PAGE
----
on 5 August 2016. It was preceded by the single "Wasting Time". Style, technique, and influences[edit] Fanning has been described as having a strong vocal range when singing, but has stated that he is not highly confident in his voice. In a 1998 interview, Fanning said, "I don't think I have the perfect voice or anything",[28] and stated that delivering the message of the song was more important than "showing off [his] chops".[28] He noted he was not interested in singing for the purpose of singing alone, but rather because he enjoyed getting the purpose of the song across.[28] Fanning has stated: "For me, writing songs comes from anywhere", drawing inspiration from his experiences.[29] In his work on Tea & Sympathy, Fanning noted less of a collaborative song style, referring to his inability to play guitar solos as causing different elements to become a focus of the songs. In an interview, he said, "I wasn't relying on solos to be big features because I simply can't play them."[29] Fanning explained that the shorter length of songs was due to him not having "four other people" to back him up when producing independently.[29] Fanning has stated his favourite band is The Beatles.[30] Political and moral stances[edit]

For me, reconciliation is not about casting blame, financial compensation or bringing shame on anyone. It is about accepting there have been wrongdoings in the past that have left Aborigines here in a position of distinct disadvantage.

—Bernard Fanning[31]

Fanning has stated that although political messages may be common throughout his and Powderfinger's music, it is not the central focus when writing songs: "A balance has to be struck in a lot of ways, in the sense that primarily I'm a musician. I'm not a political commentator. So if I write a song that has political content, then hopefully that song is a good enough song to make it onto my record. And if it's not, then that's just a song that I've written. So I don't think it necessarily needs to be that you're definitively trying to make a political statement."[32] He has stated that he has no interest in "doing a 'Peter Garrett'", who entered politics after a successful Midnight Oil
Midnight Oil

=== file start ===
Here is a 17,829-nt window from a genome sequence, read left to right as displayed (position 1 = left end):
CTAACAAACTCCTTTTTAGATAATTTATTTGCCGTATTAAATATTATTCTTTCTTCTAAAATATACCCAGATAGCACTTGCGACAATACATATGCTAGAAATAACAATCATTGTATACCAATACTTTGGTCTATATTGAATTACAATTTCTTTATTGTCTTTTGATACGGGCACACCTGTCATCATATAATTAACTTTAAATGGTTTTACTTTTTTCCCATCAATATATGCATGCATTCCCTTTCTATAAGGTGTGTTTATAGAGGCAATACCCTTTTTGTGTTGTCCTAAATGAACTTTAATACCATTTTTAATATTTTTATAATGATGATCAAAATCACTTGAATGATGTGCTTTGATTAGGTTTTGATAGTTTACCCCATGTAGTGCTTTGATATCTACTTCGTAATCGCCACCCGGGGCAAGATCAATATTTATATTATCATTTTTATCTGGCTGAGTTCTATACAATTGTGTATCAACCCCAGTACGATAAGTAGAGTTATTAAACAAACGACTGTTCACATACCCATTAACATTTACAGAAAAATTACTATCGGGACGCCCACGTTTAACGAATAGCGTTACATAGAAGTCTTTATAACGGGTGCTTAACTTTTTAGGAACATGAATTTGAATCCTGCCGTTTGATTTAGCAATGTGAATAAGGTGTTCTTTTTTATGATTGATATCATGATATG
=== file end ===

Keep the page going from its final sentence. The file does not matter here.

career.[33] On 8 July 2007, Fanning wrote a piece for Adelaide's Sunday Mail, telling of his recent trip to Uluru. In the piece, he criticised those who climbed the rock, stating that he was "appalled that kids were being taught to disrespect the wishes of Aboriginal people on their own land".[31] Upon returning from Uluru, Fanning wrote "Black Tears", which intended to "document a relationship gone wrong".[31] In his piece, Fanning also criticised the 17-year life expectancy gap between Aboriginal and non-Aboriginal Australians, and encouraged all to join a conversation on reconciliation.[31] Fanning takes a left-leaning political stance, although he claims he is not fond of discussing the issue. Rather, he attempts to discuss the issues through his songs; "I approach writing a song about something like [Aboriginal affairs] the same way I would approach writing a song about a relationship, because it's something that I feel strongly about."[34] However, he has occasionally stated his views on social and political issues, giving The Dominion Post his stance on Aboriginal affairs in light of the Across the Great Divide tour;

“ The trial of the policeman [Senior Sergeant Chris Hurley] that was charged [over the death in custody of 36-year-old Palm Island man Mulrunji Doomadgee in 2004] has gone ahead and he was acquitted. In terms of that issue, that's out of the way, but the whole idea of Aboriginal people in custody dying is certainly not out of the way. And Aboriginal people being treated like shit in Australia is certainly not out of the way either.[34] ”

Personal life[edit] Fanning has performed numerous philanthropic tasks independently and with Powderfinger. The band played at the 2005 WaveAid
WaveAid
concert to raise money for victims of the 2004 Indian Ocean earthquake,[35] and the Across the Great Divide tour
Across the Great Divide tour
in 2007 to promote the efforts of Reconciliation Australia.[27] Fanning has contributed to charities including "A Just Australia" and Youngcare
Youngcare
Australia, and donates his time to youth detention centres in Brisbane
Brisbane
by running songwriting workshops.[36][37] In an uncharacteristic outburst, Fanning once referred to fellow Australian artist Ben Lee
Ben Lee